It’s no secret that many industries are facing a critical skills shortage.
According to Make UK, more than a third (36%) of manufacturing vacancies are proving ‘hard to fill’ and the recent CSN Industry Outlook for 2023-2027 reported an additional 225,000 workers will be needed to meet construction demand by 2027, in the UK alone.
According to industry sources, factors including an uptick in the number of people retiring post-Covid is to blame, along with fewer people entering industry. And, while sector leaders are working hard to find ways to tackle the problem, employers are continuing to find it difficult to find and retrain the right people to fill their roles.
So what part does digitalisation have to play in addressing the challenge?
By its very nature, workflow technology such as WorkfloPlus allows companies to capture any process and record it digitally for others to follow – and the knowledge and techniques of older more experienced workers is no exception.
By placing the workforce at the heart of digitalisation and giving workers the chance to input into how work processes are created and carried out, businesses have the opportunity to harness the knowledge of workers who’ve been with them the longest, for the benefit of younger and more tech-savvy employees.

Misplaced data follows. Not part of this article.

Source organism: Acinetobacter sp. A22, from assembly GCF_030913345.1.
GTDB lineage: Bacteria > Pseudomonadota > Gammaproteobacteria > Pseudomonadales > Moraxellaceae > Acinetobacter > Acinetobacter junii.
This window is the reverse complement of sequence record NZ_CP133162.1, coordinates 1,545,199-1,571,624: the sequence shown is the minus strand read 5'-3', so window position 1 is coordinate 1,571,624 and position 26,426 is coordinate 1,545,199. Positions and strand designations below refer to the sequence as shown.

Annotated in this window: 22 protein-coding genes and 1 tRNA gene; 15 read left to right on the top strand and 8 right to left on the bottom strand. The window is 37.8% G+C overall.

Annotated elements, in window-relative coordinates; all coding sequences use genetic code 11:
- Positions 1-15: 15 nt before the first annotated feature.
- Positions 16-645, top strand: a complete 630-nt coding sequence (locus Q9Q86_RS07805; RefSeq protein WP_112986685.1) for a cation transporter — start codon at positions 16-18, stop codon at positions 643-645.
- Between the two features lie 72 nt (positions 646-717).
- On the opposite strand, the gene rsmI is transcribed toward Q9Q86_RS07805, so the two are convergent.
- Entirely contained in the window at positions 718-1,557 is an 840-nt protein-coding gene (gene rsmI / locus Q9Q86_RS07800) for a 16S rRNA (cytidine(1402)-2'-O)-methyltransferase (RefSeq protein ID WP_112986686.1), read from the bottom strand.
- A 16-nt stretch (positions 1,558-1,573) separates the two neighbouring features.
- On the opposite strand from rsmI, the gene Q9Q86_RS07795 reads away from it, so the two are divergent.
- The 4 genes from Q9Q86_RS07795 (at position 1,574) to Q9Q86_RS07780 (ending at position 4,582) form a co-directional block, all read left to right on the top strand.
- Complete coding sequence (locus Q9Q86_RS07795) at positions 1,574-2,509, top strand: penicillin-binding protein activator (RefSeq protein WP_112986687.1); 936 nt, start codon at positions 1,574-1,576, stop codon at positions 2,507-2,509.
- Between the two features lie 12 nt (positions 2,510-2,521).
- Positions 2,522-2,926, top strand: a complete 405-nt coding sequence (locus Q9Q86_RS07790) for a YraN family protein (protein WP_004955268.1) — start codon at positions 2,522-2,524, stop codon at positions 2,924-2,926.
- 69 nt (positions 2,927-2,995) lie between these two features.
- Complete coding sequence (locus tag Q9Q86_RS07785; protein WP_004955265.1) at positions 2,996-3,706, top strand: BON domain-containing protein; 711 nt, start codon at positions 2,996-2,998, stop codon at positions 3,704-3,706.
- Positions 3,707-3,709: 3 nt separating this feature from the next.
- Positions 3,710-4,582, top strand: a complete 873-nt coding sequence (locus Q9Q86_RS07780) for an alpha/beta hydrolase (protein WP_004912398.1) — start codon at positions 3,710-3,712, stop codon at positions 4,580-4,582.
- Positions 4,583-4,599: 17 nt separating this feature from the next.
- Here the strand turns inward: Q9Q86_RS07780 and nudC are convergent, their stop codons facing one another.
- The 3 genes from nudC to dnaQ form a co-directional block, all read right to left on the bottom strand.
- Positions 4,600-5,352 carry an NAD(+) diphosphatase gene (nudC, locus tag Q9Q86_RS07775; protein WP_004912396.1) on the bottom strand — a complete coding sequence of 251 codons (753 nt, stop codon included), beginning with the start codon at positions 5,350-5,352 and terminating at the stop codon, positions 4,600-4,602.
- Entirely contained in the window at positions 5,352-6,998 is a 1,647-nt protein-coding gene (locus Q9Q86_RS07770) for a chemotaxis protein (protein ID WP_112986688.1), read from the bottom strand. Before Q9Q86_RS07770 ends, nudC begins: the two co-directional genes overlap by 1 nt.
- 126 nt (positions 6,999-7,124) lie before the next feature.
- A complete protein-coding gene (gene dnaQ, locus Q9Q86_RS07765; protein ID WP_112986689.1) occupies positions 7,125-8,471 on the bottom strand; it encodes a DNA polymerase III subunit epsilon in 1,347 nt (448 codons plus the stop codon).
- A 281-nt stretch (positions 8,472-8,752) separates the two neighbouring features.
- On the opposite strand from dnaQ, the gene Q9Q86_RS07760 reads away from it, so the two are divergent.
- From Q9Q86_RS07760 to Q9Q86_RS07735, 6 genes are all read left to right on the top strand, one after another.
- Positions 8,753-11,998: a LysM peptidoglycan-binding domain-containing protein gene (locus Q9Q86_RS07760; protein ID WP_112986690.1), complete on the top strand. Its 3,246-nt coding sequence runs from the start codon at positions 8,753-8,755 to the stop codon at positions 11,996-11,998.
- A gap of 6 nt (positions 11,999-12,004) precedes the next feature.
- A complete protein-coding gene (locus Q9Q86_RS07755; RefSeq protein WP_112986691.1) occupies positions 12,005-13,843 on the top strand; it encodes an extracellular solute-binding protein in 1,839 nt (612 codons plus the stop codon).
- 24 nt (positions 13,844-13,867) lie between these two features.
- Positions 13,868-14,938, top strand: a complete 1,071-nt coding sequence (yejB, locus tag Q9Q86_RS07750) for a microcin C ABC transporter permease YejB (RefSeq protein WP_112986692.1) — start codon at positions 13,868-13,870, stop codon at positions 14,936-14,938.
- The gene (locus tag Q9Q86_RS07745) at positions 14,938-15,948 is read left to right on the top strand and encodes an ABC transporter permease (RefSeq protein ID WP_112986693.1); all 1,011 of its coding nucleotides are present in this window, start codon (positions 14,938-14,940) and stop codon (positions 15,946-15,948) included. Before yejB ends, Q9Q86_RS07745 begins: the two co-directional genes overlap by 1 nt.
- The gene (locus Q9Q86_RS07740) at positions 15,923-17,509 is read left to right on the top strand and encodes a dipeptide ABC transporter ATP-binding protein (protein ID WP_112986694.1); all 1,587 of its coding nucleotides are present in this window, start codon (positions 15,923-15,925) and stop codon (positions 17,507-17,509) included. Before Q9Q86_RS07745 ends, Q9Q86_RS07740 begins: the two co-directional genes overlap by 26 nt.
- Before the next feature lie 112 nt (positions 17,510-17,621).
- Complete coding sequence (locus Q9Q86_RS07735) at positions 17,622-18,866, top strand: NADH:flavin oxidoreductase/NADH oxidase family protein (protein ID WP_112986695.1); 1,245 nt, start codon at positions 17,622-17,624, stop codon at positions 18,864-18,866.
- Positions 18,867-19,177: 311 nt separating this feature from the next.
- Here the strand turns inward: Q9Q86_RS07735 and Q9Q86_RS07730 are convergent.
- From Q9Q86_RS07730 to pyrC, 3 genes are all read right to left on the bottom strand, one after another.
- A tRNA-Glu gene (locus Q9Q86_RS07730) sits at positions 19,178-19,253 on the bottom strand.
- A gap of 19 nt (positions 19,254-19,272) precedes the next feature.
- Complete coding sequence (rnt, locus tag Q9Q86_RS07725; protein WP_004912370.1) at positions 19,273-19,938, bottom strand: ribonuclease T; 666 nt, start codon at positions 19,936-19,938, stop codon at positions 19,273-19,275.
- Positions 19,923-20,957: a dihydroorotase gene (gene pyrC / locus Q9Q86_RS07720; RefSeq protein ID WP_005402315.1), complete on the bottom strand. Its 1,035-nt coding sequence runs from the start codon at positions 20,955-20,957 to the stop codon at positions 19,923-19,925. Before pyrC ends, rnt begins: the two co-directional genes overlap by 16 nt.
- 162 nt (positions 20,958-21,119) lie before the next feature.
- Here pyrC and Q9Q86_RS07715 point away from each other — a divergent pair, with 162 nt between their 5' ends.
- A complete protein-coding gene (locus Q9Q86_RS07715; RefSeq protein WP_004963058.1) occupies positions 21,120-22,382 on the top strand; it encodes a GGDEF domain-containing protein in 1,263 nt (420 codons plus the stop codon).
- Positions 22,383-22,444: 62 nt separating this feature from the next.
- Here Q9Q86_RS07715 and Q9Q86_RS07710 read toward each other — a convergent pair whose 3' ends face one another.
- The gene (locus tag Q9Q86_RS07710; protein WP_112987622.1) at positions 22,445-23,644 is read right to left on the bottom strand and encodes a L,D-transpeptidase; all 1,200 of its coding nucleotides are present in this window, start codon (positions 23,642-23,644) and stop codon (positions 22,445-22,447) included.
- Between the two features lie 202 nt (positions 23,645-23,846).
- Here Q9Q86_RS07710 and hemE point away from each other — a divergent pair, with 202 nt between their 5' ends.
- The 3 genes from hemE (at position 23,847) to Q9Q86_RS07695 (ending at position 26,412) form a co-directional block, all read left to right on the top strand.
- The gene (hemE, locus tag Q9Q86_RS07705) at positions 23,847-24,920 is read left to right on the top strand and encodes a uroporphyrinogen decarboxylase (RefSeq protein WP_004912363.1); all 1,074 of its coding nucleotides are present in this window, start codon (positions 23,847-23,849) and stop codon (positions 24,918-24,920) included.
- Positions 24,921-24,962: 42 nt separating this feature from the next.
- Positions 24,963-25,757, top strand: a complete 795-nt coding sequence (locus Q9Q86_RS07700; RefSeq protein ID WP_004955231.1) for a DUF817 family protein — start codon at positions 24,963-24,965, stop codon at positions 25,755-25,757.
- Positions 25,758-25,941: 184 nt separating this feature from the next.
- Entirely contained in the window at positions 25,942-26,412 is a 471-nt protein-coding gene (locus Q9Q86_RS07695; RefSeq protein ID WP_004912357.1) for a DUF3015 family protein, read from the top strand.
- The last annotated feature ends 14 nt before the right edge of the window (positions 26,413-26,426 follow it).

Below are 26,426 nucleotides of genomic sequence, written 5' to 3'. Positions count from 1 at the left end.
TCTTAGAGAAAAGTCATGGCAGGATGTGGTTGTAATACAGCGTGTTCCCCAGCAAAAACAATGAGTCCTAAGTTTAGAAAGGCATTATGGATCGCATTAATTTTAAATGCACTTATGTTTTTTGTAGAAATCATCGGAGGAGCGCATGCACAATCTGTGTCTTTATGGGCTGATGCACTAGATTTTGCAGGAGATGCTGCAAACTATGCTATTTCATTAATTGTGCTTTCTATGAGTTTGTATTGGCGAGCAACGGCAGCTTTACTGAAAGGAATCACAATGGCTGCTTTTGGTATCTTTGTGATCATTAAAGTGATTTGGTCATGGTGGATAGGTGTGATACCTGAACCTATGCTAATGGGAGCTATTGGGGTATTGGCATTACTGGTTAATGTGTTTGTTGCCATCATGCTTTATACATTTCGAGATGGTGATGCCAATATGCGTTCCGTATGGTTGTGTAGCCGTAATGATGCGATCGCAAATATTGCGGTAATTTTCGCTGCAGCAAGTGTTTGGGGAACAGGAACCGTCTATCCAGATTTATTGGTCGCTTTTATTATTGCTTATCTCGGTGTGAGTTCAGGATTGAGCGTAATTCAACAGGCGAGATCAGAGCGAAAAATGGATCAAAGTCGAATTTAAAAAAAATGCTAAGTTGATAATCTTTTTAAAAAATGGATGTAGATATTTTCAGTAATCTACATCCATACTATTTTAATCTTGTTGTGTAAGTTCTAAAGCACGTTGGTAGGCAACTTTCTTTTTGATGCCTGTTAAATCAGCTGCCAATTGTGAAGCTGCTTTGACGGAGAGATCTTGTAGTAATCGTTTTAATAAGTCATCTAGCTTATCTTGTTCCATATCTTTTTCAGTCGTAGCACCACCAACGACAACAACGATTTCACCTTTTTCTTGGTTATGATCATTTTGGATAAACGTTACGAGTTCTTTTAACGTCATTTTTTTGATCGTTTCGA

From the tried-and-tested methods that workers have created themselves to carry out tasks more efficiently, to the wealth of insight and expertise they’ve accumulated over the years – all of this can be stored digitally for the purposes of upskilling and training the next wave of industry talent.
Cerys Middle, Dwr Cymru Welsh Water, supports this point, saying: “It's opened up our eyes to different ways of working.There’s a lot of the older generation in Welsh Water, and WorkfloPlus is helping to secure their input into the future.”
Creating a digital draw
Millennials and Gen-Z workers want a workplace that enables them to integrate digital technologies into their roles, such as video learning or hands-free devices for example, rather than physical manuals or clipboards.
Platforms such as WorkfloPlus enable employees to use wearable technology and use voice control. Augmented Reality (AR) can be integrated with the software and attached to safety helmets, enabling employees to watch training videos, access manuals, view mechanical drawings, and even contact experts for advice and guidance.
By investing in these technologies, businesses are not only creating more efficient ways of working - they are also creating a skills hub for the next generation of employees and a workplace that will stand out from the crowd when trying to recruit younger team members.
For further information about WorkfloPlus, visit https://www.intoware.com/workfloplus